Many of the visitors who had not been to Sunrise Marketplace in quite some time were surprised and impressed with the number of changes to the area. Merchants also saw in increase in sales with close to 50% of attendees visiting and patronizing their favorite stores.
While the concert series got off to a slow start it gained momentum as the season unfolded, ending with full house for their final concert.
Look for an even more exciting concert series next season!
Flobots, Forrest Day, and Astronautalis will make their way to Ace of Spades in Sacramento on September 18th at 7:00 pm.
The Flobots will be touring to promote their new album The Circle in the Square, starting September 14th! However, the big news is San Francisco Bay Area sensation Forrest Day will be opening for the Flobots on the western leg of their tour, along with Astronautalis.
Forrest Day has been accused of sounding a lot like rock, jazz, reggae, and even rap, as he passionately sings about everyday issues. His meticulously crafted tunes will have your toe tapping, your head bobbing, and your mind reeling as he lays out life’s struggles in a high energy show.
Forrest Day is coming off of a highly successful release of their self-titled debut album, Forrest Day. With a second album in the works, fans may get a sneak peak of what to expect when they play Ace of Spades.
You won’t want to miss this exciting night, and trust me when I say that you’ll walk away from the show talking about Forrest Day and the meaning of life, or you’ll just be scratching your head asking yourself, ‘What just happened in there?’ Either way it’s bound to be one hell of an experience.
Jasmine Villegas, better known as Jasmine V. was at the Fountains at Rosevilleon Sunday in support of AT&T’s No Text On Board tour, as throngs of Jasminators (as her fans are known) turned out in support of their favorite pop singer.
The 18 year old Villegas is an up and coming R&B, pop singer and has made appearances in Justin Bieber’s music video for his hit single “Baby,” as well as the Kid’s Choice Awards. She’s also made a few appearances in Bieber’s most recent tour.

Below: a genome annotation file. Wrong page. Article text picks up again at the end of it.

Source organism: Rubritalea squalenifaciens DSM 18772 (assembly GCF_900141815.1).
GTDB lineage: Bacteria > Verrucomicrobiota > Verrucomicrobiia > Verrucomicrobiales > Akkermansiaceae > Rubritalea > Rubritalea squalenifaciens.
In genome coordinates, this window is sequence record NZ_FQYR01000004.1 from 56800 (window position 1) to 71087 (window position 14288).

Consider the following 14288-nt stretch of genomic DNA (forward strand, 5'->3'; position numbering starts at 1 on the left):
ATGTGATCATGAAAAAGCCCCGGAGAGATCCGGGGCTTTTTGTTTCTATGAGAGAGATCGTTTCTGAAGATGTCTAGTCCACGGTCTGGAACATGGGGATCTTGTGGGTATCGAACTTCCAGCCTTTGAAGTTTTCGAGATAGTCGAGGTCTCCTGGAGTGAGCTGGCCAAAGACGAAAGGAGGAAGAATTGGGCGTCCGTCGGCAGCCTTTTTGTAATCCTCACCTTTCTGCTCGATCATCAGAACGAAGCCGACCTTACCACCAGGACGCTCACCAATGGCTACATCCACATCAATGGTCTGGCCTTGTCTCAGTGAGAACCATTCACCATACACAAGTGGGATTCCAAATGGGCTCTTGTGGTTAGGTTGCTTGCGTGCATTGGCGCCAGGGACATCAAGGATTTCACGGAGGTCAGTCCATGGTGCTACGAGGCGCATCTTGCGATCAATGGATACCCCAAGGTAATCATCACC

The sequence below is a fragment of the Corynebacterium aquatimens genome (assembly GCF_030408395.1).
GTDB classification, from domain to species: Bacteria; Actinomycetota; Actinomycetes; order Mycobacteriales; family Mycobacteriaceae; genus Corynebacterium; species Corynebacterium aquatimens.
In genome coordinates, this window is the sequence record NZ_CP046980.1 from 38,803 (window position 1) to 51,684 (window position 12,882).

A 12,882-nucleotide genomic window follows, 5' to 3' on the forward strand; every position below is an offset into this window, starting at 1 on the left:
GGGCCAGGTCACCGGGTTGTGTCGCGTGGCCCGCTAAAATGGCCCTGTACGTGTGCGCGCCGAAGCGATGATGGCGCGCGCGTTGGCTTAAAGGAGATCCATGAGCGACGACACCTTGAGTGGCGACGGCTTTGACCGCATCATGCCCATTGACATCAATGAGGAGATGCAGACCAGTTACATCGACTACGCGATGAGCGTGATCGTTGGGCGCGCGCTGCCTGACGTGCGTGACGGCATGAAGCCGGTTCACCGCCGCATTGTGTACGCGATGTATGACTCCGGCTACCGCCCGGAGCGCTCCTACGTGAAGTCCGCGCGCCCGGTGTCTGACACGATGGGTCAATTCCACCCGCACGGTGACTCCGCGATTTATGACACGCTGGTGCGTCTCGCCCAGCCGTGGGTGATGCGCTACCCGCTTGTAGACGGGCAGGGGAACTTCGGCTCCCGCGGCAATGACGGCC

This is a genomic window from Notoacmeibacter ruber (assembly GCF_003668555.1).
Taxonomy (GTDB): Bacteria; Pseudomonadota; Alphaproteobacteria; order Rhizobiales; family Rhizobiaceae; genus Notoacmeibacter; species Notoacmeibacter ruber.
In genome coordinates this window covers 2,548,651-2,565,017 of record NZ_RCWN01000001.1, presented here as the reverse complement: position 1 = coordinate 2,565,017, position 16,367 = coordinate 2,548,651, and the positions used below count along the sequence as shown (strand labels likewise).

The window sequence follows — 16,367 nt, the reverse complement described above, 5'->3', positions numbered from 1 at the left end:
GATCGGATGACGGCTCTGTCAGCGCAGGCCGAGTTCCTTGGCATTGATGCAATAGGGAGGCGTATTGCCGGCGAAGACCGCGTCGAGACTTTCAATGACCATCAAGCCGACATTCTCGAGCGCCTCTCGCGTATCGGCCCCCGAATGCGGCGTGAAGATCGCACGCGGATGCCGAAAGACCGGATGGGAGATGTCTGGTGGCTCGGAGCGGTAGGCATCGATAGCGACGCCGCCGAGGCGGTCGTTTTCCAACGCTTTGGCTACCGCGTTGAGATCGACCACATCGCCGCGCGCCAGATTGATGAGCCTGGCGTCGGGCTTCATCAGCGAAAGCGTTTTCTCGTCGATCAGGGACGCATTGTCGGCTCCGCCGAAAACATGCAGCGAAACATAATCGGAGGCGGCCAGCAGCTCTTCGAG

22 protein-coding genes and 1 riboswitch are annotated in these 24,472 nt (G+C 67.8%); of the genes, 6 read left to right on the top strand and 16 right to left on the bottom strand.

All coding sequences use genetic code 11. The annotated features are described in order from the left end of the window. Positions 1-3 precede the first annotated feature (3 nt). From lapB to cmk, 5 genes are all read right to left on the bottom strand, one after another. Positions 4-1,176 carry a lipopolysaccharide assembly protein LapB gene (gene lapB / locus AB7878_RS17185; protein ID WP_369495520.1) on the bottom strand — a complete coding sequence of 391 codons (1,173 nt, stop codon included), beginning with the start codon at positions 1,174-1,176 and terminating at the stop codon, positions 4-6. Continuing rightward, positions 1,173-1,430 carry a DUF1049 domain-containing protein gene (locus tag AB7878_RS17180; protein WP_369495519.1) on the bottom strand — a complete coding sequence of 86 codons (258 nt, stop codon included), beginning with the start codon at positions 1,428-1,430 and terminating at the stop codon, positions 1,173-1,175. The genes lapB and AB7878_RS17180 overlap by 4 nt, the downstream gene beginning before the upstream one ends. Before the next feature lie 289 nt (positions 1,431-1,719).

AT&T is using the No Text On Board Tour to get the word out about texting and driving. Their tagline is #itcanwait and you can take the pledge at itcanwait.org.
They can’t get the word out quick enough! I had several near misses on the way over to the fountains as people continue to text, use their phones, and do other idiotic things while driving. People, I’d like to get to where I’m going without having to perform numerous defensive maneuvers.
Since Villegas’ performance was scheduled at the last minute, the Fountains at Roseville, as well as local radio station 107.9 The End had very little time to get the word out. Not a lot of fans showed up, but the diehard fans who follow Villegas through social media were able to get the inside scoop as she tweeted;
“#SacramentoAreaJasminators my No Text On Board Tour sponsored by @ATT is coming to Fountains at Roseville Center 9/9 @2pm RT if u’re coming!?”
As around 600 fans gathered around the stage Villegas’ older brother Jream Andrew was entertaining the crowd along with younger brother Justin, by asking the crowd questions about Jasmine such as;
“What was the title of Jasmine’s first music video?” – answer: “I Own This”
The first person to answer the questions correctly won a ticket to Paranorman, or a T-shirt compliments of The End.
Right away Villega’s invited a number of young ladies up onstage to dance to her hit “Werk.” She followed up with “Jealous,” as fans kept shouting out that they loved her.
Villegas sang a song with her brother Jream and then Jream went solo with “Grillin.” There were a number of Jream fans with signs, as well as plenty of signs for Villega’s.
Villegas ended the set with “Just a Friend.” Afterward the fans were treated to a meet and greet.
It’s great that AT&T is sponsoring these types of events. Texting while driving is extremely irresponsible, selfish, and just downright stupid – so please don’t!